Because I felt that my hair was my enemy, I punished it viciously. I relaxed it frequently, and had scabs all over my head. At one point I managed to dissolve it. I’ve had my hair in every color and about every style, including straight, very short, weaves, braids, extensions and texturized. Still, nothing I did would get it to grow, and it was always unpredictable and broken.
I felt I’d tried everything and nothing had worked. Then one day I found Lonnice Brittinum Bonners book: Good Hair. If she could grow out her hair (though she still used a texturizer), I knew I should give it a try. And I did. It finally grew long, but was still unpredictable. In wind, rain and humidity, it turned into a large dark cloud. But I was encouraged by the length, and I loved how it felt. It was soft instead of crunchy. So I kept experimenting, and found the techniques I want to share with any other very curly person.
Now I love my hair. People come up to me all the time to tell me they haven’t seen hair like mine. I finally got my long hair to throw over my shoulders.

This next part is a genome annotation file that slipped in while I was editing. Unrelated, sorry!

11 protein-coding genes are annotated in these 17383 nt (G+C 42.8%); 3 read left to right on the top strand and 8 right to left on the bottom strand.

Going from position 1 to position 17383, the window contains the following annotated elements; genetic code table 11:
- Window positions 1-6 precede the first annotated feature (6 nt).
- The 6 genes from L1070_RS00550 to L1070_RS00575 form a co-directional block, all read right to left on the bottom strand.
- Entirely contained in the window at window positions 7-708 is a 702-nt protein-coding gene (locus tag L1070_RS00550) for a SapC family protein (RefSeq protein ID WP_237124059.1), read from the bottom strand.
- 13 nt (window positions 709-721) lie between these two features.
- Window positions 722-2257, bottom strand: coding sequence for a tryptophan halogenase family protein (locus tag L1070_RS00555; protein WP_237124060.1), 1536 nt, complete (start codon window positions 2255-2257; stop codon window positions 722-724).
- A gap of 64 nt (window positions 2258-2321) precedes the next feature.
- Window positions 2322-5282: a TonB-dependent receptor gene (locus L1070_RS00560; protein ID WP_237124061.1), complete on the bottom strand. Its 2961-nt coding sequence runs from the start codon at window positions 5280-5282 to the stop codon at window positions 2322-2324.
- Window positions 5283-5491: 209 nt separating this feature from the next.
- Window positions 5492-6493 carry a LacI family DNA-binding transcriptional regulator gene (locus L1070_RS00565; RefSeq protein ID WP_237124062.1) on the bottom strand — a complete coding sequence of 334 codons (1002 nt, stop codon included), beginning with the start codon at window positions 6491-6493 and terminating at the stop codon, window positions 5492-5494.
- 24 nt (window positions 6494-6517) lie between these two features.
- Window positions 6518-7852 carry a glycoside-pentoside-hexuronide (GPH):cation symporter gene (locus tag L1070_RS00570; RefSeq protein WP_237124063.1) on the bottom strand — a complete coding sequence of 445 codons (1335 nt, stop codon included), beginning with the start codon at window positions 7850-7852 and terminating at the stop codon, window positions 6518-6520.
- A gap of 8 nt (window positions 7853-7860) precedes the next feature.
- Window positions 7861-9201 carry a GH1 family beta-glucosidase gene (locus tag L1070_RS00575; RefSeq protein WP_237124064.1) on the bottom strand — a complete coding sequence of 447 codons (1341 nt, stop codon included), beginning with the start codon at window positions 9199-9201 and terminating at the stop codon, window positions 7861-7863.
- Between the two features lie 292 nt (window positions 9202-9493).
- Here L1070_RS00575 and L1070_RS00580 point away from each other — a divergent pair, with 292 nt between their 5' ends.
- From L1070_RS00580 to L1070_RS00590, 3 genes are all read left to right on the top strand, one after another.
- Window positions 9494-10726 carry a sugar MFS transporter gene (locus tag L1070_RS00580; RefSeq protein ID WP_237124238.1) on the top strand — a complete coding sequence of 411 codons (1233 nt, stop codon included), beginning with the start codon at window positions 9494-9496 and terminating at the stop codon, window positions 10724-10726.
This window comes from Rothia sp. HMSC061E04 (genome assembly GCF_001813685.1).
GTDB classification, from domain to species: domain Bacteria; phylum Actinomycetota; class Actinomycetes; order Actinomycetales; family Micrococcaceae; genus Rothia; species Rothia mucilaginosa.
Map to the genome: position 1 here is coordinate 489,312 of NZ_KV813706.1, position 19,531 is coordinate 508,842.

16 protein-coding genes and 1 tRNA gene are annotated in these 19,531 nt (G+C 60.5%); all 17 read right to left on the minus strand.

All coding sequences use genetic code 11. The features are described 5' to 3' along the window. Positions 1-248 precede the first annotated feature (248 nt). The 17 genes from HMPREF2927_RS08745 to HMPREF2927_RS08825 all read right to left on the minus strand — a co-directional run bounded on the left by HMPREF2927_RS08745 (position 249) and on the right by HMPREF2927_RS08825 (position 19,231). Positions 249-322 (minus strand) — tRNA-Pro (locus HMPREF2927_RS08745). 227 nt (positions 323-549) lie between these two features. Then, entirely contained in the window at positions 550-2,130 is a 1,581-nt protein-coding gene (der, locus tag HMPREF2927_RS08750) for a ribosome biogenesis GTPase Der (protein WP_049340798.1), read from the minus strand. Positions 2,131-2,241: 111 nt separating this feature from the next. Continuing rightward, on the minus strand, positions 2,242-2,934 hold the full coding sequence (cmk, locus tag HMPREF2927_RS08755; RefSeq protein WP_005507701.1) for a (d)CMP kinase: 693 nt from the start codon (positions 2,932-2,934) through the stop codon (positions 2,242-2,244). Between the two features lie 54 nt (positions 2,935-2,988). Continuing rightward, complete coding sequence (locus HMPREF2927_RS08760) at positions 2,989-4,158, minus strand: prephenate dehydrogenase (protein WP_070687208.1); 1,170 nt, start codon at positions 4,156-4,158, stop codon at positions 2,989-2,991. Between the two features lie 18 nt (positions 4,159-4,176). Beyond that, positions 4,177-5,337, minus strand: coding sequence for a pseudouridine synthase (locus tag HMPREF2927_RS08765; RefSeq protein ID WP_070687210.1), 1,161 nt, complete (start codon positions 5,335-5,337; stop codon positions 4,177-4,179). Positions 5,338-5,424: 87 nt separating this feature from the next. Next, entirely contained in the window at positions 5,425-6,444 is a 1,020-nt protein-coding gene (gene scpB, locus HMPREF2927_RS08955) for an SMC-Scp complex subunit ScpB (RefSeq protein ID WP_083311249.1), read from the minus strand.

Not everyone has hair which forms ringlets tighter than a pencil, but a lot of people think punishment is a good strategy, and that the consequences of punishment are just proof that more punishment is needed.
Getting to thought and experiment is an emotional journey for a lot of people-- it isn't simply an intellectual effort. One of the things which convinced me I had a bad problem with self hatred was when it hit me that if my calligraphy strokes weren't going well, I needed to check whether there was something wrong with my ink and/or paper and/or pen point instead of assuming the problem was a defect in me that would get better if I just kept trying without changing the physical factors.
I've liked to think that I'm not crazier than most people, I'm just paying more attention to what's going on in my head. At this point, I'm not sure whether I'm crazier than most people or not, but I'm less concerned with the question.
For more about self-experimentation, see Seth Roberts:
1. Something is better than nothing. You learn more from doing something than from thinking about what to do.
2. When you do something, do the smallest easiest thing that will help, that will tell you something you don’t know.
I don't have my copy of Dion Fortune's The Winged Lion handy, but there's a lovely bit about how putting a little extra effort and money into making good porridge gives a large increase in quality of life.
Curly hair link thanks to haikujaguar and browngirl.